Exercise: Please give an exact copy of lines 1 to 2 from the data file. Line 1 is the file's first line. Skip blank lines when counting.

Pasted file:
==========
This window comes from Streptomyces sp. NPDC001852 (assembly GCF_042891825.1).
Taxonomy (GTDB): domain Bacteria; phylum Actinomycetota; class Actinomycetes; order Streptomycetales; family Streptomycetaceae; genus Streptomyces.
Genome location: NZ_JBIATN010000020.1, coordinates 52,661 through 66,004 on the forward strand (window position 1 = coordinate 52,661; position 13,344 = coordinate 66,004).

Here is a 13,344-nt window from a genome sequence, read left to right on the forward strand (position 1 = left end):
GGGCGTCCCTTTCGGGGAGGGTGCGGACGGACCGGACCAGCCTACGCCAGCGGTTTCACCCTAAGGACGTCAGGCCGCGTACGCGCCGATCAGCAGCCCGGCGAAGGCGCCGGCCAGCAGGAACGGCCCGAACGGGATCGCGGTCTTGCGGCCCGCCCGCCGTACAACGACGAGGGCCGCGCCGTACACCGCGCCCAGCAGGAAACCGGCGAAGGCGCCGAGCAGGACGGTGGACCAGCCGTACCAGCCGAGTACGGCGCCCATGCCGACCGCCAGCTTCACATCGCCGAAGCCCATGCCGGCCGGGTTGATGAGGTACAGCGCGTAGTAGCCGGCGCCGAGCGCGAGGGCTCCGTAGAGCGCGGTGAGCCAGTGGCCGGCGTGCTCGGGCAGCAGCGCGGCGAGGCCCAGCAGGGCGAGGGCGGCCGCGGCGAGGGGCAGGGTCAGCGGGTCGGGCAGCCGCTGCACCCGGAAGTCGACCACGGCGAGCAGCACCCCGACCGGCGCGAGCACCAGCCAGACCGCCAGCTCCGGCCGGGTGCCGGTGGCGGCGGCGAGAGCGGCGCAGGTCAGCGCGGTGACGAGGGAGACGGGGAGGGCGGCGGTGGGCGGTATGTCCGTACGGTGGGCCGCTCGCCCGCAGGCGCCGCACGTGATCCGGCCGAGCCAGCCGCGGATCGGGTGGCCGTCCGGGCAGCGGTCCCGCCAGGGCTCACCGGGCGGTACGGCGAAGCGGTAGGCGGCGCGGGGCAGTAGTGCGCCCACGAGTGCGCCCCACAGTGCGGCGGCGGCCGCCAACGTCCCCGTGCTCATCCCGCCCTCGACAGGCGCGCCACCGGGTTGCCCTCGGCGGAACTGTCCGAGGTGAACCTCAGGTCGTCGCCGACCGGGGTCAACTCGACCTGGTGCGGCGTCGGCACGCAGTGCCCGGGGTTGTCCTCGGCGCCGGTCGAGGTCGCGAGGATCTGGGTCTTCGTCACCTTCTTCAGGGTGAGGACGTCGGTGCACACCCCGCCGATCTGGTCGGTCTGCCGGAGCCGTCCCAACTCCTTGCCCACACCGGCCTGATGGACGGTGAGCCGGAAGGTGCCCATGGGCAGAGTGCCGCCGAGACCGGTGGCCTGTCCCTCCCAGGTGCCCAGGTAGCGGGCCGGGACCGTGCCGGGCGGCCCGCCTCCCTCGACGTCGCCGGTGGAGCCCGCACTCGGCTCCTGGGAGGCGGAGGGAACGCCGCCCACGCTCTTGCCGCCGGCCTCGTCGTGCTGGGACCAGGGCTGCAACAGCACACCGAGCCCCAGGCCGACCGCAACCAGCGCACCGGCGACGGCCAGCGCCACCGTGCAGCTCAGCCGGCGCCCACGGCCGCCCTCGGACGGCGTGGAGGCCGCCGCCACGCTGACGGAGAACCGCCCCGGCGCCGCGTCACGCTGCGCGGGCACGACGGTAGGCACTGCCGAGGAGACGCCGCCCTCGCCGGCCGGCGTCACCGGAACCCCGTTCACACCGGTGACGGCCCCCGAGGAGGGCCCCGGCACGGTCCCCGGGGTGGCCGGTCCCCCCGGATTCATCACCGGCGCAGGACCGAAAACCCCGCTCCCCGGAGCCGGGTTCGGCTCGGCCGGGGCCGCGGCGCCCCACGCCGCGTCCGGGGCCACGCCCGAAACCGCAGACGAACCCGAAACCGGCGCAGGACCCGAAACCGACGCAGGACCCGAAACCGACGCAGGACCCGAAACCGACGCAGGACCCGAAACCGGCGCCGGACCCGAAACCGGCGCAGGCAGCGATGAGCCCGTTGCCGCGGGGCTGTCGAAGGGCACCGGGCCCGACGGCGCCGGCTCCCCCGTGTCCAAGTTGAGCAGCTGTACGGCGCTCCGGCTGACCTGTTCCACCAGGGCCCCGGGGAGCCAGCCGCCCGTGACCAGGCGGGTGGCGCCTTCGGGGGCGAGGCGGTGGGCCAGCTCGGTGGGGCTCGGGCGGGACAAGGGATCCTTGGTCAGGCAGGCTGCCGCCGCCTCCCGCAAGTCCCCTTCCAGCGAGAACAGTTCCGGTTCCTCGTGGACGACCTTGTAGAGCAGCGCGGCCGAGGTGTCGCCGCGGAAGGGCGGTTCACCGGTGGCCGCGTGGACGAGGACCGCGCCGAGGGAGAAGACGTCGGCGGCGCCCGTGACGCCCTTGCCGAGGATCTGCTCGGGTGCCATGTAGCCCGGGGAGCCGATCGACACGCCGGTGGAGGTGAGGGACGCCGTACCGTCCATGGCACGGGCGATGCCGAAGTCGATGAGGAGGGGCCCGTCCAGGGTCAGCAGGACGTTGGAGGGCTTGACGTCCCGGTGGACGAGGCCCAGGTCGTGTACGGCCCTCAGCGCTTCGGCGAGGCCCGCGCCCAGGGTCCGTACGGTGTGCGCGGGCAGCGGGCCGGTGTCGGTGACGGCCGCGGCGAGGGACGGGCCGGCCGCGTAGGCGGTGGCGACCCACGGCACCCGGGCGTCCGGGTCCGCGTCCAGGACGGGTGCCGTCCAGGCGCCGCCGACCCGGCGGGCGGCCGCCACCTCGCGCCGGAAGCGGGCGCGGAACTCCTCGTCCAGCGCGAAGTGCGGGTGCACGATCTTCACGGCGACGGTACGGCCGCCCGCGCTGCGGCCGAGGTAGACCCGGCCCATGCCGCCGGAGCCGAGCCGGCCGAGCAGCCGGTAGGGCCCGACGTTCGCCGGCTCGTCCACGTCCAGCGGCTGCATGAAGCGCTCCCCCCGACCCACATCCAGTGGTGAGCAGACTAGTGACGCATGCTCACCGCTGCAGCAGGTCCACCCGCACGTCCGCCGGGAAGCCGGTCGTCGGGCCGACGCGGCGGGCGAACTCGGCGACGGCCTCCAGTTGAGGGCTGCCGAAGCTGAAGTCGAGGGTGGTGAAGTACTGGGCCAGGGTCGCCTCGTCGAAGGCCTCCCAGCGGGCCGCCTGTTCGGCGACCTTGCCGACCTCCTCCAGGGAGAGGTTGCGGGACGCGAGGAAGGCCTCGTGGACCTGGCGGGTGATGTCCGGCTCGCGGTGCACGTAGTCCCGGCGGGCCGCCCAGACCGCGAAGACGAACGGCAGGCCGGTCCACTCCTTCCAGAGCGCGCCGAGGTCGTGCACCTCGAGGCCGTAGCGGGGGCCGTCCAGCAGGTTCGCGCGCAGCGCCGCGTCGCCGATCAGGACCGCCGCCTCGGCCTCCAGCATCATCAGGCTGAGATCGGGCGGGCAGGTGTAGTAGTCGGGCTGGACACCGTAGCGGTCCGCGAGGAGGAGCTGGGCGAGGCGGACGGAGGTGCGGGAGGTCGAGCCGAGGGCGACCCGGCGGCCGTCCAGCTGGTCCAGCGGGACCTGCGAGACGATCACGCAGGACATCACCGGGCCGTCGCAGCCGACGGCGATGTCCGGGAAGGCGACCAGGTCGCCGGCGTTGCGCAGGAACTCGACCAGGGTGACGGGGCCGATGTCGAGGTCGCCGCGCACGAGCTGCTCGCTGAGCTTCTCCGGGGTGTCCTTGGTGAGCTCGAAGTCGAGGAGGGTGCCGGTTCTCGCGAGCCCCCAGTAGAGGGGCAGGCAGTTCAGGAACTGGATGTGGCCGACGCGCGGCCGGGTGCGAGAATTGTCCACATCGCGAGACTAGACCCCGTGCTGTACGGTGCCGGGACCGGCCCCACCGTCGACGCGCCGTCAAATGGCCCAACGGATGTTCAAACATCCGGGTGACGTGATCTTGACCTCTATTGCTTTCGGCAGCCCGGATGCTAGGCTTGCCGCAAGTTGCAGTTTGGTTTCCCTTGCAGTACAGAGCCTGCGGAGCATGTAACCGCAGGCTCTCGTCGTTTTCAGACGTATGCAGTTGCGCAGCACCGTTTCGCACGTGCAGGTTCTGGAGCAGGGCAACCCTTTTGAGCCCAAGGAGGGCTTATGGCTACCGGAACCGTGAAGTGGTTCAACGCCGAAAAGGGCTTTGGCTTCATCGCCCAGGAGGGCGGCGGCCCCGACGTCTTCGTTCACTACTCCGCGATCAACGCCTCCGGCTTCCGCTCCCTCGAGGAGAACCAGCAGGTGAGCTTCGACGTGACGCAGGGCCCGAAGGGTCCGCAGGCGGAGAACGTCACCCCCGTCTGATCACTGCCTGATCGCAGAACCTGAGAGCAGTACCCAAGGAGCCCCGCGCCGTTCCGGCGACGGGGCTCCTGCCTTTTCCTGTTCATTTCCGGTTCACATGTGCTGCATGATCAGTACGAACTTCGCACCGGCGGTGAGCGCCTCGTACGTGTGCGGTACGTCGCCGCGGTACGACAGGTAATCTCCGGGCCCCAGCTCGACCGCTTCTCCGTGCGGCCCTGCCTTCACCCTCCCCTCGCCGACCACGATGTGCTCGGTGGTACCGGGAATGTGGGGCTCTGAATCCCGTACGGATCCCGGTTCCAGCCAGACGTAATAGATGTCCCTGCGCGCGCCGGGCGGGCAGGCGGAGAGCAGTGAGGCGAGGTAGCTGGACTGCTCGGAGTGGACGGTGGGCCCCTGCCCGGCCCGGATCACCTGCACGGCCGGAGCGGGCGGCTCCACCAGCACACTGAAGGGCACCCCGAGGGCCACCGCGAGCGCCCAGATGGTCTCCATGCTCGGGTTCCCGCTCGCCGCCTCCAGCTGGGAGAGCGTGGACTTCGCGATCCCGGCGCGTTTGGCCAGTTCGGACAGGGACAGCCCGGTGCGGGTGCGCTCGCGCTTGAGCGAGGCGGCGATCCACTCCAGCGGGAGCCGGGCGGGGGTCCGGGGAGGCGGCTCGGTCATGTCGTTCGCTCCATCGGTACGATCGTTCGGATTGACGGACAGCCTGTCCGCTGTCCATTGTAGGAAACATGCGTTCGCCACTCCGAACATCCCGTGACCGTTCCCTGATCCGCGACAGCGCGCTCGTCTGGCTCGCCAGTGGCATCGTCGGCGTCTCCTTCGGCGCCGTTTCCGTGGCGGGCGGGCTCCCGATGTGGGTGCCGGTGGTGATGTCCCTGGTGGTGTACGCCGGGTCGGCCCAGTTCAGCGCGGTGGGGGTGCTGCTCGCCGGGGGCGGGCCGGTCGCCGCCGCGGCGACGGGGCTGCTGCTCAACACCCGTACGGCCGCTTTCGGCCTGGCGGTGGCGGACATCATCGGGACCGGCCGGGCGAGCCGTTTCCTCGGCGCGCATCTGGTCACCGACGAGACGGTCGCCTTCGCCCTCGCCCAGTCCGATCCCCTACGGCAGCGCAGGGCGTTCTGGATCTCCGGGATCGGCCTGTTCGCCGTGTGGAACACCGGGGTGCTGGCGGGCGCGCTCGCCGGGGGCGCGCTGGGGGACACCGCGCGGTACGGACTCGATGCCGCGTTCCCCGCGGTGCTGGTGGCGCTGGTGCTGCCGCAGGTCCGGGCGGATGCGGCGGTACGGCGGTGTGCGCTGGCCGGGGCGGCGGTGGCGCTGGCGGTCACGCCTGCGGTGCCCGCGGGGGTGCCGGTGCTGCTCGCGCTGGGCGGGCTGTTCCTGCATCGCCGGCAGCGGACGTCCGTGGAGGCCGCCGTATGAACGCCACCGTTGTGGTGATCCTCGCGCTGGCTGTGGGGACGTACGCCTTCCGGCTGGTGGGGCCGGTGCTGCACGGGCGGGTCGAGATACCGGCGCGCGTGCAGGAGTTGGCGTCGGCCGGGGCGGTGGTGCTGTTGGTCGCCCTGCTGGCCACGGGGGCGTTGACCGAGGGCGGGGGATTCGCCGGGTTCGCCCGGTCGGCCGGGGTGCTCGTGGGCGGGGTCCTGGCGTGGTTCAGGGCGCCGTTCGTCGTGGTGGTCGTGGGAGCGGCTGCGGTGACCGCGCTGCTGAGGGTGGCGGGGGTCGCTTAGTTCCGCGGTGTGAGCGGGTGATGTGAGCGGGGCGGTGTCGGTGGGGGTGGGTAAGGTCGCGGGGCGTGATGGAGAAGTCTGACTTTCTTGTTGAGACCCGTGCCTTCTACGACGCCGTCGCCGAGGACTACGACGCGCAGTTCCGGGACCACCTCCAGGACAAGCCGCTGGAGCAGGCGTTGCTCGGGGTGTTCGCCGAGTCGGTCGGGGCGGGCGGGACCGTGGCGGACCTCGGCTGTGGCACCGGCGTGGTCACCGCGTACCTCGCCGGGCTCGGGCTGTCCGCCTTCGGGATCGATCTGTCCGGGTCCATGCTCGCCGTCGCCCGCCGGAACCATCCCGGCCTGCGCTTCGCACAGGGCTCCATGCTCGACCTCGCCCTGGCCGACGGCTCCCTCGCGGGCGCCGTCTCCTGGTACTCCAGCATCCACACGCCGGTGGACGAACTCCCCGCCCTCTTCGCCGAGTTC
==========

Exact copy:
This window comes from Streptomyces sp. NPDC001852 (assembly GCF_042891825.1).
Taxonomy (GTDB): domain Bacteria; phylum Actinomycetota; class Actinomycetes; order Streptomycetales; family Streptomycetaceae; genus Streptomyces.